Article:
As a part of our ongoing These Cuts Won’t Heal Campaign, CWLA has launched a petition on our Causes page to ask President Obama and Speaker Boehner to hold children harmless in the deficit reduction negotiations. Add your voice by signing the petition today: http://bit.ly/HoldChildrenHarmless.
Millions of children are reported for suspicion of abuse and neglect each year. They are from families struggling with economic insecurity, health and mental health challenges, and histories of trauma. Families on the edge can use resources to stabilize, mitigating the risk of maltreatment. Child welfare funding provides resources for children and families to heal. Child abuse and neglect prevention and safety net funding goes to resources that keep families strong and helps them find stability. Adoption funding helps new families form and solidify.
The petition explains how these programs are a key way to prevent and treat child maltreatment, but also how they help strengthen families so they can contribute to the recovery and prepare children to lead tomorrow. It also points out that many of these funding streams have already been cut or capped in recent deals to reduce the deficit. It’s time for us to take them off the table.
We started this effort just over two weeks ago and child advocates rallied to beat our original goal of 5,000 signatures before the holiday. We sent the message to the White House and then, we raised the bar. We set out to double the support for children and accomplished it in just two days. Over 10,000 strong, we can’t stop now. As conversations between President Obama and Congress continue, let’s make it known that our voice on behalf of vulnerable children will only grow louder.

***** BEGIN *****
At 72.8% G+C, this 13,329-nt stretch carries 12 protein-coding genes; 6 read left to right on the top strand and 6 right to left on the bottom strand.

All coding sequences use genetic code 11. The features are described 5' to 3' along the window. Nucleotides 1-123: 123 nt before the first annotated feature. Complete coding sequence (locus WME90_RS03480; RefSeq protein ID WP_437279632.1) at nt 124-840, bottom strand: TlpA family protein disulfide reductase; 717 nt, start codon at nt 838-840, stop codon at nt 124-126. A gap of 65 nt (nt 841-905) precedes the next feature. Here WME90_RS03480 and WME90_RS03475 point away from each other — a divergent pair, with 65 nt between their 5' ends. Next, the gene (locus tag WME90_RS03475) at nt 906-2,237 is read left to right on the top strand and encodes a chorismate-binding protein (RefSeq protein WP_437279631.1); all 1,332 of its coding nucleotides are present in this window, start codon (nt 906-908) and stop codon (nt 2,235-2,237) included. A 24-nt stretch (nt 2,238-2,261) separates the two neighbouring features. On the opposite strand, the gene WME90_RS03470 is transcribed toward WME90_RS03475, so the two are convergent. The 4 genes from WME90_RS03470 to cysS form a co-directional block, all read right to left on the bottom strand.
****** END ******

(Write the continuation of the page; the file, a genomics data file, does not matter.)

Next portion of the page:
Sign the petition and share it with your friends, family, staff, colleagues, and professional networks today. Please also make use of our sample tweets and Facebook posts to encourage folks to sign. Together, we can raise the bar for children and families.
Treasury Secretary Tim Geithner held a series of face-to-face meetings today on Capitol Hill to further negotiations on a budget agreement. Secretary Geithner is the lead negotiator for President Obama. He was accompanied to the Hill by Rob Nabors, White House chief legislative liaison. They met with Congressional leaders from both parties and from both the Senate and the House. It was reported that many substantive issues were discussed but no breakthroughs occurred. The two sides remain far apart on taxes, spending cuts and how and to what extent entitlement programs will be effected.
Staff level talks are expected to continue over the coming days. There is a concerted effort to arrive at an agreement before Christmas. If no agreement is reached by the first of the year, a number of changes in fiscal policy will take place including the expiration of tax cuts enacted under President George W. Bush as well as spending cuts to both domestic and defense programs. The cuts, known as sequestration, affect child welfare funding streams including the Promoting Safe and Stable Families Program and Child Welfare Services under Title IV-B of the Social Security Act, as well as other critical low-income support programs such as the Child Care Development Block Grant, Head Start, and the Social Services Block Grant. CWLA is circulating a petition to President Obama and Speaker Boehner not to balance the budget on the backs of vulnerable children and families and posted more information on the budget negotiations here.
The continuing resolution on the federal budget being considered in Congress this week includes a six month extension of the Temporary Assistance for Needy Families program. Congress has debated a longer term reauthorization of TANF for a number of years now but has not been able to reach agreement and has been passing short term extensions in the interim. This extension will keep the program intact under current rules for six months with the hope that the next Congress, convening in January, will reach agreement for the longer term.
In a related development, the House of Representatives will likely pass a resolution on Thursday expressing disapproval of the new TANF waiver rules announced by the Obama Administration in July. This has become an increasingly partisan issue in the Presidential election over the past few weeks. Several Republicans including Mitt Romney have criticized the new rules claiming they limit the work requirements to be eligible for cash assistance, which President Obama and fellow Democrats deny. The House leadership resolution is critical of the waiver rules but is not expected to have any real effect since the Senate is not going to take up the resolution.